Hye-jin is pleasantly surprised to receive an email from Ji Sung-joon, which is full of questions about what she’s up to and ends with a request to meet when he arrives in Korea. Ha-ri remembers him as a chubby loser who’d moved into her house after her family moved to Japan, and was shocked when she later heard Sung-joon and Hye-jin had become best buddies.
But Hye-jin is thrilled at his request to meet, smiling to recall Sung-joon as a sweet, innocent boy.
On the day of their meeting, Ha-ri drives Hye-jin and lends her her cell phone (Hye-jin’s broke in the pool dunking), though she’s at a loss as to why her friend would be so eager to see Chubbo again. Hye-jin says he was her friend and first love, which Ha-ri can’t believe.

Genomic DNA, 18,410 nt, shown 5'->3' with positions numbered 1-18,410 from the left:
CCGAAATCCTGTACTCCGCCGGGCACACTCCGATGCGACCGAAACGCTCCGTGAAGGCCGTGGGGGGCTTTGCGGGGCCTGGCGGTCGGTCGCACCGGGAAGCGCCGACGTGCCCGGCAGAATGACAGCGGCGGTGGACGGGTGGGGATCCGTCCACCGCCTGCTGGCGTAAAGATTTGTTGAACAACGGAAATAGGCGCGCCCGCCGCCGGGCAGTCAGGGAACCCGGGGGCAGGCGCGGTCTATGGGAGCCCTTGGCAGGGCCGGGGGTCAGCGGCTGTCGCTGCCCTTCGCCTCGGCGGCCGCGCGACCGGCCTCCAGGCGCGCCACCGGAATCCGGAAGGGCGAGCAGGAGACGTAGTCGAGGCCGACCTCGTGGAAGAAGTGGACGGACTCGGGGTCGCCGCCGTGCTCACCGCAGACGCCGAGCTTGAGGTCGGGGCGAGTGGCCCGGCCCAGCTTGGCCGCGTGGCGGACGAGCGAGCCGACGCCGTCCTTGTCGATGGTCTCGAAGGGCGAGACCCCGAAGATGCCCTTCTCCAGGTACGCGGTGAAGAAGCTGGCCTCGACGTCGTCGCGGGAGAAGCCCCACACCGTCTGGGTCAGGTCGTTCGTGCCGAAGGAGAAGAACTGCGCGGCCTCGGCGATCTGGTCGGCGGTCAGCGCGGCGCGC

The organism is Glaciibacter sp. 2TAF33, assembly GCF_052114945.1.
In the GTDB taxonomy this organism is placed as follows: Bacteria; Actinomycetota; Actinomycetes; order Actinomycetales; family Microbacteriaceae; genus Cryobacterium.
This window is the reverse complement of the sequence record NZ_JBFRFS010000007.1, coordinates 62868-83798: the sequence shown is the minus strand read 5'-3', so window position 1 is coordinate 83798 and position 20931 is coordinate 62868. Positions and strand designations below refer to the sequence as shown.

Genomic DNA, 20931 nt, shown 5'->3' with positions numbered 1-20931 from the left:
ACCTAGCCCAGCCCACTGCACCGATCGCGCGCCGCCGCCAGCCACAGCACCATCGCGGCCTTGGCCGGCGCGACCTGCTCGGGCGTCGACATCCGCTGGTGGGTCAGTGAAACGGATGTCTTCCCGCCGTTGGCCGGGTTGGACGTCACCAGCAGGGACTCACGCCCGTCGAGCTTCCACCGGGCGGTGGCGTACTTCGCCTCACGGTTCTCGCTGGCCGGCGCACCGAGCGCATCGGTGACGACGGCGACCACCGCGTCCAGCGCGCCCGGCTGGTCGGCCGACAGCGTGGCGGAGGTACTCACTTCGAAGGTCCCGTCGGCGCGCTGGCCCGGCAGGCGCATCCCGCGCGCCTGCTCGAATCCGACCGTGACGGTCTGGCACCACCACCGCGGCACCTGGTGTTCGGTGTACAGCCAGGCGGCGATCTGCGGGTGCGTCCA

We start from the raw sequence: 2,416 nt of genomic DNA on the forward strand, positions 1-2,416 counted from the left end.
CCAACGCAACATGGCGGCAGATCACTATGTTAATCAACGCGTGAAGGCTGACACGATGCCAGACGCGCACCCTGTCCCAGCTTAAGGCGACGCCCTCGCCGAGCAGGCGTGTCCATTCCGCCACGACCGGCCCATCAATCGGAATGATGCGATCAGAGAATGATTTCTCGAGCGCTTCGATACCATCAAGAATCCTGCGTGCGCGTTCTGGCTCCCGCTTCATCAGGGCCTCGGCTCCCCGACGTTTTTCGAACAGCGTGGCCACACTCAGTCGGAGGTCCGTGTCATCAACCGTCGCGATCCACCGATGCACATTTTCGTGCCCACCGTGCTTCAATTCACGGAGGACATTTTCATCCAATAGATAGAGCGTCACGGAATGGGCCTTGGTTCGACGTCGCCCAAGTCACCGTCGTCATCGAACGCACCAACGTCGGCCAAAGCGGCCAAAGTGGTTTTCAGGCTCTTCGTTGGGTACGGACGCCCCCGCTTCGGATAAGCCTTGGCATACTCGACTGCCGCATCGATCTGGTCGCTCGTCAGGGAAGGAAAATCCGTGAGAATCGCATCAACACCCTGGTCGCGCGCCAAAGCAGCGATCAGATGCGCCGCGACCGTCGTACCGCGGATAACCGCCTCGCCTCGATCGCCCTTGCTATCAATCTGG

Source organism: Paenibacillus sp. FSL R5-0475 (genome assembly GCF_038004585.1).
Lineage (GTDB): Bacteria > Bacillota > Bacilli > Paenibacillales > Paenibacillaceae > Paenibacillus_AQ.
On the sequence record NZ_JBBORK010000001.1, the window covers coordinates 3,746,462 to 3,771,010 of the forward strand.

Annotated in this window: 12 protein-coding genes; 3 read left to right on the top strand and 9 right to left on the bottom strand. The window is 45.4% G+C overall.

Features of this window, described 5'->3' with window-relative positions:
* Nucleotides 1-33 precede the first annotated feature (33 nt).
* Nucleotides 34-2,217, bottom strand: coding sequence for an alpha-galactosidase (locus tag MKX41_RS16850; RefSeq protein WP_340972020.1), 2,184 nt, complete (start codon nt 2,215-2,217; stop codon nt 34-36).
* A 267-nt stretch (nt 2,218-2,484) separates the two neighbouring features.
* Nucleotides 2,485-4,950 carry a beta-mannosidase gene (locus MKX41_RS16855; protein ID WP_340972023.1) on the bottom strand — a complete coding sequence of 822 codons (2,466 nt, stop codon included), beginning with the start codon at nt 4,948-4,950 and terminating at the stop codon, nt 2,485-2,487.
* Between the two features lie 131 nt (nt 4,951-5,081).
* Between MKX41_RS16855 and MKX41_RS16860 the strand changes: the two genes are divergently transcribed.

As Hye-jin arrives, we linger on two men also arriving in the same parking lot. One’s chic and sleek in a nice car, and the other’s a leather-clad bad boy on a motorcycle.
The chic one enters the museum first, just as a teacher explains a Renoir painting (the same one in the puzzle, “Dance in the Country”) to a group of schoolchildren. He’s our hero Sung-joon, and he interrupts to correct her assumption that the dancers in the foreground are the main characters, suggesting that there’s another way to read the scene.
Then Mr. Motorcycle arrives—he’s KIM SHIN-HYUK (Choi Siwon), and he introduces himself as a feature editor here to write about this exhibition.
Sung-joon smiles when Hye-jin texts that she’s arrived, while outside, she waits with nervous anticipation. She spies a fat man sitting alone eating a pastry and grabs his hands enthusiastically, squealing that it’s great to see him again, which of course doesn’t go over well when he huffs that he’s not Sung-joon.
Then Sung-joon calls to confirm that she’s near the fountain, and heads over waving in her direction.